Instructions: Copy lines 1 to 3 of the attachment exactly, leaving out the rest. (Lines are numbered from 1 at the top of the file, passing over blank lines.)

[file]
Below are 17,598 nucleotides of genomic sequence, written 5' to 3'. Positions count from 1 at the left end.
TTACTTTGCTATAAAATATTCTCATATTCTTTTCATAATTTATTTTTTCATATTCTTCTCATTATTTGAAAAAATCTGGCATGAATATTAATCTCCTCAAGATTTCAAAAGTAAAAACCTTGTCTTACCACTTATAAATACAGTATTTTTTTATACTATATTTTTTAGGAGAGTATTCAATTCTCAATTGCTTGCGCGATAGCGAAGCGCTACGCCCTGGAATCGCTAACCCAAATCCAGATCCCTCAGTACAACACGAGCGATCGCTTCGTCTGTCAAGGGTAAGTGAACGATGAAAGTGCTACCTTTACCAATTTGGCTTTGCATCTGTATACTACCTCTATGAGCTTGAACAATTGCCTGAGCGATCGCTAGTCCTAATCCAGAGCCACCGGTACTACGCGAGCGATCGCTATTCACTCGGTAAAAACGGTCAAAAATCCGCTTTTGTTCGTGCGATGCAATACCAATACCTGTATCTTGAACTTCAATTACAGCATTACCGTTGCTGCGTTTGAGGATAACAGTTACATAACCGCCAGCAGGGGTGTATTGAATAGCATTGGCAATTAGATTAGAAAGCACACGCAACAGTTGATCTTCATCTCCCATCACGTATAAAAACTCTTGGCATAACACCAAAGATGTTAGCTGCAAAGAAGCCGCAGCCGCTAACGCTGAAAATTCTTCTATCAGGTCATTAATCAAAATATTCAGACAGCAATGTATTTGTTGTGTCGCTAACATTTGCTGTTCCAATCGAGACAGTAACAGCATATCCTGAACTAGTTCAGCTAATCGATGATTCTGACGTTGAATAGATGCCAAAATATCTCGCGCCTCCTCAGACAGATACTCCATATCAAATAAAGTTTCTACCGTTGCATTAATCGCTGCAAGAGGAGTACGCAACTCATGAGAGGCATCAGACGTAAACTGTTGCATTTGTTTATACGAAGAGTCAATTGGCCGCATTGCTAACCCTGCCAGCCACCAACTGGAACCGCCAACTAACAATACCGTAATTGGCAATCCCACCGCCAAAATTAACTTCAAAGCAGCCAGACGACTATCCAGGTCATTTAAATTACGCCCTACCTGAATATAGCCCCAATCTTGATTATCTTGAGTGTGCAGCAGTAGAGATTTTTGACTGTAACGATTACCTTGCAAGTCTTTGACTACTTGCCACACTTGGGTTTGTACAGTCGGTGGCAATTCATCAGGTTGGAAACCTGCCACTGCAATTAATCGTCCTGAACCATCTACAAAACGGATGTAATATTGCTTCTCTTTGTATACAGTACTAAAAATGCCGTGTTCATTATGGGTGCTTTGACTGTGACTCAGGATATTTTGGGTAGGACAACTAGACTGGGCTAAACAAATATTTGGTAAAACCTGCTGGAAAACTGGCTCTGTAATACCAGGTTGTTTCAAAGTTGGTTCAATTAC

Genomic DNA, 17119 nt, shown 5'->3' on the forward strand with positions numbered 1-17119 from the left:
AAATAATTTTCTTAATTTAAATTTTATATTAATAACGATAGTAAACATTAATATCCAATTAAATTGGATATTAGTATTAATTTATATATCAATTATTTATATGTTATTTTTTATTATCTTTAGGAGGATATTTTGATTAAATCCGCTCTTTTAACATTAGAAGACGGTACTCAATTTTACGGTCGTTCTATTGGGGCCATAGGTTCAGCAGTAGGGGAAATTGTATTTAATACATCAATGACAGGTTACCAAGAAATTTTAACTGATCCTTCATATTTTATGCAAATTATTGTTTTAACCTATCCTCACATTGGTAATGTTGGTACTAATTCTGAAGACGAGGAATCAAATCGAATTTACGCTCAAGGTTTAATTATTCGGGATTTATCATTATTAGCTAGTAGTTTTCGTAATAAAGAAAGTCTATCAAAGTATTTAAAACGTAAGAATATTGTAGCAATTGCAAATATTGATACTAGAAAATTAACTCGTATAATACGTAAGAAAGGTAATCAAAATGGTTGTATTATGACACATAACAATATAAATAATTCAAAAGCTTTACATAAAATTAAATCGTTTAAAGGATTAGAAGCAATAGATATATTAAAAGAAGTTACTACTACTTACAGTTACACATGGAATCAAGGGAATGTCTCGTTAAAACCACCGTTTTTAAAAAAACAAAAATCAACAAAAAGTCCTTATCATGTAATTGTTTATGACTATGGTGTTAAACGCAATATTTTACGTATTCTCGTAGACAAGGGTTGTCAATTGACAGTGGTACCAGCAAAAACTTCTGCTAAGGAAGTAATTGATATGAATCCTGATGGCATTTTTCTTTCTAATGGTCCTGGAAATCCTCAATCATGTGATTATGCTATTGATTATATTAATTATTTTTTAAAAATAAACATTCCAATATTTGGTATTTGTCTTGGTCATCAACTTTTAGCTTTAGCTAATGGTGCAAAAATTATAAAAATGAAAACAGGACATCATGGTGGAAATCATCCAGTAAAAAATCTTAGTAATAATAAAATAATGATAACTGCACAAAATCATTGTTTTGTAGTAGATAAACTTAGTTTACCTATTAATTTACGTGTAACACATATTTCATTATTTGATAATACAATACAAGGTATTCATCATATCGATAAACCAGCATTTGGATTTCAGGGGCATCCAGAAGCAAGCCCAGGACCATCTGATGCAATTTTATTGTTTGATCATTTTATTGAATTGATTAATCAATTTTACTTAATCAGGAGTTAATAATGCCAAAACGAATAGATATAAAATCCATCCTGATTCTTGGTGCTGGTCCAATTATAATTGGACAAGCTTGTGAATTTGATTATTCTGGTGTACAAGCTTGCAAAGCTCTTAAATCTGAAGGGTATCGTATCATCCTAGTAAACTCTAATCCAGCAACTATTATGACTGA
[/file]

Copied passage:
Below are 17,598 nucleotides of genomic sequence, written 5' to 3'. Positions count from 1 at the left end.
TTACTTTGCTATAAAATATTCTCATATTCTTTTCATAATTTATTTTTTCATATTCTTCTCATTATTTGAAAAAATCTGGCATGAATATTAATCTCCTCAAGATTTCAAAAGTAAAAACCTTGTCTTACCACTTATAAATACAGTATTTTTTTATACTATATTTTTTAGGAGAGTATTCAATTCTCAATTGCTTGCGCGATAGCGAAGCGCTACGCCCTGGAATCGCTAACCCAAATCCAGATCCCTCAGTACAACACGAGCGATCGCTTCGTCTGTCAAGGGTAAGTGAACGATGAAAGTGCTACCTTTACCAATTTGGCTTTGCATCTGTATACTACCTCTATGAGCTTGAACAATTGCCTGAGCGATCGCTAGTCCTAATCCAGAGCCACCGGTACTACGCGAGCGATCGCTATTCACTCGGTAAAAACGGTCAAAAATCCGCTTTTGTTCGTGCGATGCAATACCAATACCTGTATCTTGAACTTCAATTACAGCATTACCGTTGCTGCGTTTGAGGATAACAGTTACATAACCGCCAGCAGGGGTGTATTGAATAGCATTGGCAATTAGATTAGAAAGCACACGCAACAGTTGATCTTCATCTCCCATCACGTATAAAAACTCTTGGCATAACACCAAAGATGTTAGCTGCAAAGAAGCCGCAGCCGCTAACGCTGAAAATTCTTCTATCAGGTCATTAATCAAAATATTCAGACAGCAATGTATTTGTTGTGTCGCTAACATTTGCTGTTCCAATCGAGACAGTAACAGCATATCCTGAACTAGTTCAGCTAATCGATGATTCTGACGTTGAATAGATGCCAAAATATCTCGCGCCTCCTCAGACAGATACTCCATATCAAATAAAGTTTCTACCGTTGCATTAATCGCTGCAAGAGGAGTACGCAACTCATGAGAGGCATCAGACGTAAACTGTTGCATTTGTTTATACGAAGAGTCAATTGGCCGCATTGCTAACCCTGCCAGCCACCAACTGGAACCGCCAACTAACAATACCGTAATTGGCAATCCCACCGCCAAAATTAACTTCAAAGCAGCCAGACGACTATCCAGGTCATTTAAATTACGCCCTACCTGAATATAGCCCCAATCTTGATTATCTTGAGTGTGCAGCAGTAGAGATTTTTGACTGTAACGATTACCTTGCAAGTCTTTGACTACTTGCCACACTTGGGTTTGTACAGTCGGTGGCAATTCATCAGGTTGGAAACCTGCCACTGCAATTAATCGTCCTGAACCATCTACAAAACGGATGTAATATTGCTTCTCTTTGTATACAGTACTAAAAATGCCGTGTTCATTATGGGTGCTTTGACTGTGACTCAGGATATTTTGGGTAGGACAACTAGACTGGGCTAAACAAATATTTGGTAAAACCTGCTGGAAAACTGGCTCTGTAATACCAGGTTGTTTCAAAGTTGGTTCAATTAC

Genomic DNA, 17119 nt, shown 5'->3' on the forward strand with positions numbered 1-17119 from the left: